Slow Down, You’re Moving Too Fast

Watching a Netflix series recently, I found it hard to follow. The voices were low, and people often mumbled. Plus, a whole series of events was conveyed in one gesture, so if you missed it, you didn’t know what was going on. It’s not just one TV series. A new, more realistic way of filming makes dialogue more life-like—the way we really talk rather than in whole sentences. This also goes along with a choppier way of filming, not fluid but more like the fits and starts of real life.

I applaud this realism, but, as I get older, my hearing is not good enough to capture all the different tones of voice. Nor is my mind fast enough to catch the subtle gestures, the fleeting glances and cryptic phrases that indicate something important has transpired. I’m often asking, “What did he say?” or “Who’s that character?”

Nor am I young enough (or I’m too old) to know all the current memes, tropes and buzzwords that emerge from popular movies, TV shows or popular music. I don’t watch TV shows aimed at young audiences and don’t listen to the new, hot musicians. I’m not on Twitter or Instagram, so I don’t know the current popular phrases. If it weren’t for Facebook and friends who are hipper than me, I would be clueless as to what videos are trending on YouTube and totally miss out on the dancing ducks tribute.   

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Now I Can’t Eat Tofu?

I watch my nephews, both young adults, eat a whole pizza covered in cheese, sausage and pepperoni, with a side of French fries, and think: You don’t know how lucky you are. Youth, as they say, is wasted on the young who can eat anything they want without getting sick, without worrying it will raise their cholesterol levels or cause acid reflux, and without gaining weight.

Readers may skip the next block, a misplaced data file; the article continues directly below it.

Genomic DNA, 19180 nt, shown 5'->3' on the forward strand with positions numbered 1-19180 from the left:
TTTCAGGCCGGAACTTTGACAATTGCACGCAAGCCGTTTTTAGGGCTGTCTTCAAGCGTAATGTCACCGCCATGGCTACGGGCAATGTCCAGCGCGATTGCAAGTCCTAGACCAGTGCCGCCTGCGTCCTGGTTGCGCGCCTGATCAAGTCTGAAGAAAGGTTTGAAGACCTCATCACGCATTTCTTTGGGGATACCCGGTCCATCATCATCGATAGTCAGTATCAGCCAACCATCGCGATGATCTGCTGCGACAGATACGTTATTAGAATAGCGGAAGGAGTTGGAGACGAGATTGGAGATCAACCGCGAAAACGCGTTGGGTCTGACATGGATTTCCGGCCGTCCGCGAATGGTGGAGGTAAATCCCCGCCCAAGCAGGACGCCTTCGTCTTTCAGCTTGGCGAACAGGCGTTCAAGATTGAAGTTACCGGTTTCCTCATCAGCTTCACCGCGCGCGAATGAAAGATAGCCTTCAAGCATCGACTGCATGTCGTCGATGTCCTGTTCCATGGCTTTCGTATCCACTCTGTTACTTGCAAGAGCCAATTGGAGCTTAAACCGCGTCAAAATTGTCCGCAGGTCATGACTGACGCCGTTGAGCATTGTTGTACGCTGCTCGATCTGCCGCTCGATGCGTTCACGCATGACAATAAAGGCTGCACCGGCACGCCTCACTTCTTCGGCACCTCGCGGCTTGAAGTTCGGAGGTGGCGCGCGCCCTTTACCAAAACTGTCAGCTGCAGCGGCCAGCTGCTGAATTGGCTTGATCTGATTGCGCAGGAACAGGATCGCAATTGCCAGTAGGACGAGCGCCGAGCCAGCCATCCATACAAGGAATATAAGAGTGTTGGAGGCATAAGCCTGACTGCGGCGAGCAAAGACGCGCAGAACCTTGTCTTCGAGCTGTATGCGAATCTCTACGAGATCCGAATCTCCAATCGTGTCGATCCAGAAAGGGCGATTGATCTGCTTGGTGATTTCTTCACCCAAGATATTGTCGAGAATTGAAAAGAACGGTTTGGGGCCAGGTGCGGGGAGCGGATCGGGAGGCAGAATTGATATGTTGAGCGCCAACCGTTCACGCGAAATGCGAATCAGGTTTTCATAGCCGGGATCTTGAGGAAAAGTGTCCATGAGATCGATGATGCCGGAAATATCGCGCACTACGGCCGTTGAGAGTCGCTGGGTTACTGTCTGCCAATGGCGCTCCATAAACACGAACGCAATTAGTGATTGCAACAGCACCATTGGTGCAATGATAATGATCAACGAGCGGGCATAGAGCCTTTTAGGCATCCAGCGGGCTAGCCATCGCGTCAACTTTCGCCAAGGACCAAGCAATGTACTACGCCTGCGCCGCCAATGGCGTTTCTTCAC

The older we get, the more restrictions we face in life: not driving at night, especially in heavy city traffic; avoiding extreme exercise because our knees (or back or hips—insert appropriate physical issue) are worn out; and avoiding late dinners or concerts because we’re just too darned tired. But one of the hardest is having to cut back on our favorite foods because of health issues. When you can’t do other things, eating becomes one of life’s small pleasures, as many people discovered during the pandemic.

Many years ago, a doctor told me to stop eating dairy because it was creating sinus problems. So I switched to soy or almond milk, and stopped eating cheese, which was not easy because cheese adds taste to almost everything, including my favorite Mexican meals. But it wasn’t worth the clogged sinuses and headaches, unless I was in England, where making cheese is an art.   

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Unnecessary Cruelty

What kind of world do we live in where police officers appear to take great delight in using force to arrest a 73-year-old woman with dementia? The story of the Loveland woman has made it around the world now, with good reason. For the offense of walking out of a Wal-Mart without paying for $14 worth of items, police slammed Karen Garner to the ground, hogtied her and took her to a jail cell where she was handcuffed and left alone for six hours. Police apparently made no effort to call her family.  

Not only did the officers appear to use unnecessary force, as shown in a video, but later, at the station, they are shown watching the video of the arrest and laughing at the noise—the “pop”— that happened after the officers dislocated her shoulder, as if they were proud of having subdued and hurt a frail woman. Garner also suffered from a fractured arm and sprained wrist, and her family reports that her dementia has gotten worse since her encounter with police officers.

Garner likely left the Wal-Mart without paying because she forgot; memory loss is part of dementia. When an employee stopped her, she offered to pay for the items, but instead the employee called the police. This seems unnecessarily callous, as Garner walked from her home to this Wal-Mart every day, so employees must have known her. Why is there no room for forgiveness, for leniency? Has the world really become this harsh and judgmental?

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